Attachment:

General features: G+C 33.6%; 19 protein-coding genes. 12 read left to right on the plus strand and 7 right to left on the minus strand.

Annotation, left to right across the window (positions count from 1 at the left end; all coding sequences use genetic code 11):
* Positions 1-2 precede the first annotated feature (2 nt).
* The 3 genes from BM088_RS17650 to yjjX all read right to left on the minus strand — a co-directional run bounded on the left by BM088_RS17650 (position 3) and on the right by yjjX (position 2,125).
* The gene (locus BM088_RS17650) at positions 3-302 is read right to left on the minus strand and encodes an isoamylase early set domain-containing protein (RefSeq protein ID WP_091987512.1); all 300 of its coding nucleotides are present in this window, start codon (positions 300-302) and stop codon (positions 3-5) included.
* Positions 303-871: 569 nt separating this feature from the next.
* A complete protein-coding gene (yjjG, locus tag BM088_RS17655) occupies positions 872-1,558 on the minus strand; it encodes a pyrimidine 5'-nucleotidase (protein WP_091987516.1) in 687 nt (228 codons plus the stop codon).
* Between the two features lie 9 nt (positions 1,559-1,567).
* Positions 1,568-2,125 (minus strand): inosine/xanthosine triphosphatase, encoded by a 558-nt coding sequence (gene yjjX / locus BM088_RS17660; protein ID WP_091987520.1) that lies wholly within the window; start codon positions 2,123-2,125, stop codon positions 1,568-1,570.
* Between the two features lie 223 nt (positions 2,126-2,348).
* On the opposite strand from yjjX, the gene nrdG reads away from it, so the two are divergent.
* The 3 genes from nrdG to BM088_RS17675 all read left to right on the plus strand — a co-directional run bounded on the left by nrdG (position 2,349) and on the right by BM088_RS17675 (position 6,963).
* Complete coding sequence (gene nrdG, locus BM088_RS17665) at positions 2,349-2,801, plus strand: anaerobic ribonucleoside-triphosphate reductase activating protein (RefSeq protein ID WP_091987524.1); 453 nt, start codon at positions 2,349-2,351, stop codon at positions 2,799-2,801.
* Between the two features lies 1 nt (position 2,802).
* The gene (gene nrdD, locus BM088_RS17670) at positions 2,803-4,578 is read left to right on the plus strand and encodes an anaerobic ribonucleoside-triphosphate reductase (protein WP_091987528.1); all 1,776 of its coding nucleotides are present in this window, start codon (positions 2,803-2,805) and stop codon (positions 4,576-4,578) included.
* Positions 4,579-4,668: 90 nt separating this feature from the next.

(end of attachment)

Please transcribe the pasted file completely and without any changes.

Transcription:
General features: G+C 33.6%; 19 protein-coding genes. 12 read left to right on the plus strand and 7 right to left on the minus strand.

Annotation, left to right across the window (positions count from 1 at the left end; all coding sequences use genetic code 11):
* Positions 1-2 precede the first annotated feature (2 nt).
* The 3 genes from BM088_RS17650 to yjjX all read right to left on the minus strand — a co-directional run bounded on the left by BM088_RS17650 (position 3) and on the right by yjjX (position 2,125).
* The gene (locus BM088_RS17650) at positions 3-302 is read right to left on the minus strand and encodes an isoamylase early set domain-containing protein (RefSeq protein ID WP_091987512.1); all 300 of its coding nucleotides are present in this window, start codon (positions 300-302) and stop codon (positions 3-5) included.
* Positions 303-871: 569 nt separating this feature from the next.
* A complete protein-coding gene (yjjG, locus tag BM088_RS17655) occupies positions 872-1,558 on the minus strand; it encodes a pyrimidine 5'-nucleotidase (protein WP_091987516.1) in 687 nt (228 codons plus the stop codon).
* Between the two features lie 9 nt (positions 1,559-1,567).
* Positions 1,568-2,125 (minus strand): inosine/xanthosine triphosphatase, encoded by a 558-nt coding sequence (gene yjjX / locus BM088_RS17660; protein ID WP_091987520.1) that lies wholly within the window; start codon positions 2,123-2,125, stop codon positions 1,568-1,570.
* Between the two features lie 223 nt (positions 2,126-2,348).
* On the opposite strand from yjjX, the gene nrdG reads away from it, so the two are divergent.
* The 3 genes from nrdG to BM088_RS17675 all read left to right on the plus strand — a co-directional run bounded on the left by nrdG (position 2,349) and on the right by BM088_RS17675 (position 6,963).
* Complete coding sequence (gene nrdG, locus BM088_RS17665) at positions 2,349-2,801, plus strand: anaerobic ribonucleoside-triphosphate reductase activating protein (RefSeq protein ID WP_091987524.1); 453 nt, start codon at positions 2,349-2,351, stop codon at positions 2,799-2,801.
* Between the two features lies 1 nt (position 2,802).
* The gene (gene nrdD, locus BM088_RS17670) at positions 2,803-4,578 is read left to right on the plus strand and encodes an anaerobic ribonucleoside-triphosphate reductase (protein WP_091987528.1); all 1,776 of its coding nucleotides are present in this window, start codon (positions 2,803-2,805) and stop codon (positions 4,576-4,578) included.
* Positions 4,579-4,668: 90 nt separating this feature from the next.